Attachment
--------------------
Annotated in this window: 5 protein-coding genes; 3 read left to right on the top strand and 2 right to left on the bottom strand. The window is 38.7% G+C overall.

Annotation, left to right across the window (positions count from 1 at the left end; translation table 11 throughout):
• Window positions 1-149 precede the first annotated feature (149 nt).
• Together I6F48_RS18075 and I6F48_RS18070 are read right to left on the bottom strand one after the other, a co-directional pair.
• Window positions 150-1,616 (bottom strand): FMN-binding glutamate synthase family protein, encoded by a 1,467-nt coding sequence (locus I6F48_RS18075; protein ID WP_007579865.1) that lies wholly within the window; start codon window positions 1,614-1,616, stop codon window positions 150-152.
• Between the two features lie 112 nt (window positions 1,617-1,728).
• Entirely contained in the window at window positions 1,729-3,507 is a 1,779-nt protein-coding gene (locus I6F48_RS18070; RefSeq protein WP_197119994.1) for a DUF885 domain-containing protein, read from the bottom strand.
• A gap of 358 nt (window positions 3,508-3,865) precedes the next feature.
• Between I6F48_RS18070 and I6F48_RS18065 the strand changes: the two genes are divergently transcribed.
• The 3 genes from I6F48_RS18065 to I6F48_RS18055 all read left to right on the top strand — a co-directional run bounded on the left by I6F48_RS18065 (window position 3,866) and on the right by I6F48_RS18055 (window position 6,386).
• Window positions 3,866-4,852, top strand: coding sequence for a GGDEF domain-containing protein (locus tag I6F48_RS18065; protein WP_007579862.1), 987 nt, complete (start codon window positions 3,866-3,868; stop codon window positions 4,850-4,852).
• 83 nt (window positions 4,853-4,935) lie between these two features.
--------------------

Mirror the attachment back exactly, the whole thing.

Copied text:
Annotated in this window: 5 protein-coding genes; 3 read left to right on the top strand and 2 right to left on the bottom strand. The window is 38.7% G+C overall.

Annotation, left to right across the window (positions count from 1 at the left end; translation table 11 throughout):
• Window positions 1-149 precede the first annotated feature (149 nt).
• Together I6F48_RS18075 and I6F48_RS18070 are read right to left on the bottom strand one after the other, a co-directional pair.
• Window positions 150-1,616 (bottom strand): FMN-binding glutamate synthase family protein, encoded by a 1,467-nt coding sequence (locus I6F48_RS18075; protein ID WP_007579865.1) that lies wholly within the window; start codon window positions 1,614-1,616, stop codon window positions 150-152.
• Between the two features lie 112 nt (window positions 1,617-1,728).
• Entirely contained in the window at window positions 1,729-3,507 is a 1,779-nt protein-coding gene (locus I6F48_RS18070; RefSeq protein WP_197119994.1) for a DUF885 domain-containing protein, read from the bottom strand.
• A gap of 358 nt (window positions 3,508-3,865) precedes the next feature.
• Between I6F48_RS18070 and I6F48_RS18065 the strand changes: the two genes are divergently transcribed.
• The 3 genes from I6F48_RS18065 to I6F48_RS18055 all read left to right on the top strand — a co-directional run bounded on the left by I6F48_RS18065 (window position 3,866) and on the right by I6F48_RS18055 (window position 6,386).
• Window positions 3,866-4,852, top strand: coding sequence for a GGDEF domain-containing protein (locus tag I6F48_RS18065; protein WP_007579862.1), 987 nt, complete (start codon window positions 3,866-3,868; stop codon window positions 4,850-4,852).
• 83 nt (window positions 4,853-4,935) lie between these two features.